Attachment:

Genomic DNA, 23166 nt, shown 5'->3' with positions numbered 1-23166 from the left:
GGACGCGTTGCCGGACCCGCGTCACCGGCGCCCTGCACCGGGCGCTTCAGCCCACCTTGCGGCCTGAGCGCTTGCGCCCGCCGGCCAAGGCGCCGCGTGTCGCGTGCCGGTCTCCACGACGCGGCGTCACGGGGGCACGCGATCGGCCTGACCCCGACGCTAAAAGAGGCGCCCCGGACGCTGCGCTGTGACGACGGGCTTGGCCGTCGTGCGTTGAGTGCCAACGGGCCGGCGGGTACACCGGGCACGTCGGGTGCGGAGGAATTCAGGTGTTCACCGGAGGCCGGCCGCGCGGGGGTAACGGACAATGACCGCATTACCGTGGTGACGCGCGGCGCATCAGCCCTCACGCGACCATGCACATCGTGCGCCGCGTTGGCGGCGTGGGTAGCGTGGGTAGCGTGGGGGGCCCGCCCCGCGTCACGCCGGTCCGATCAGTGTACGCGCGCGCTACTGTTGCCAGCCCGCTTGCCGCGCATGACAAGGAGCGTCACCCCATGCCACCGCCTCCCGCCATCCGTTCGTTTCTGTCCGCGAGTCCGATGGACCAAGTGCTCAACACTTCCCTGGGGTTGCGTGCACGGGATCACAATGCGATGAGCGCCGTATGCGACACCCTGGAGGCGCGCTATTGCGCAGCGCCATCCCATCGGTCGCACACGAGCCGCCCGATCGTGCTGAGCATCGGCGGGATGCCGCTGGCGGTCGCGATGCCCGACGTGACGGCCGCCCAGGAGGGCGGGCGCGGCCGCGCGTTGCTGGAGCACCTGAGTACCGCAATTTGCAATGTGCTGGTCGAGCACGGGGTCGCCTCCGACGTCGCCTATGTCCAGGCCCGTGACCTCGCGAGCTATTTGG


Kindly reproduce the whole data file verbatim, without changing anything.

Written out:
Genomic DNA, 23166 nt, shown 5'->3' with positions numbered 1-23166 from the left:
GGACGCGTTGCCGGACCCGCGTCACCGGCGCCCTGCACCGGGCGCTTCAGCCCACCTTGCGGCCTGAGCGCTTGCGCCCGCCGGCCAAGGCGCCGCGTGTCGCGTGCCGGTCTCCACGACGCGGCGTCACGGGGGCACGCGATCGGCCTGACCCCGACGCTAAAAGAGGCGCCCCGGACGCTGCGCTGTGACGACGGGCTTGGCCGTCGTGCGTTGAGTGCCAACGGGCCGGCGGGTACACCGGGCACGTCGGGTGCGGAGGAATTCAGGTGTTCACCGGAGGCCGGCCGCGCGGGGGTAACGGACAATGACCGCATTACCGTGGTGACGCGCGGCGCATCAGCCCTCACGCGACCATGCACATCGTGCGCCGCGTTGGCGGCGTGGGTAGCGTGGGTAGCGTGGGGGGCCCGCCCCGCGTCACGCCGGTCCGATCAGTGTACGCGCGCGCTACTGTTGCCAGCCCGCTTGCCGCGCATGACAAGGAGCGTCACCCCATGCCACCGCCTCCCGCCATCCGTTCGTTTCTGTCCGCGAGTCCGATGGACCAAGTGCTCAACACTTCCCTGGGGTTGCGTGCACGGGATCACAATGCGATGAGCGCCGTATGCGACACCCTGGAGGCGCGCTATTGCGCAGCGCCATCCCATCGGTCGCACACGAGCCGCCCGATCGTGCTGAGCATCGGCGGGATGCCGCTGGCGGTCGCGATGCCCGACGTGACGGCCGCCCAGGAGGGCGGGCGCGGCCGCGCGTTGCTGGAGCACCTGAGTACCGCAATTTGCAATGTGCTGGTCGAGCACGGGGTCGCCTCCGACGTCGCCTATGTCCAGGCCCGTGACCTCGCGAGCTATTTGG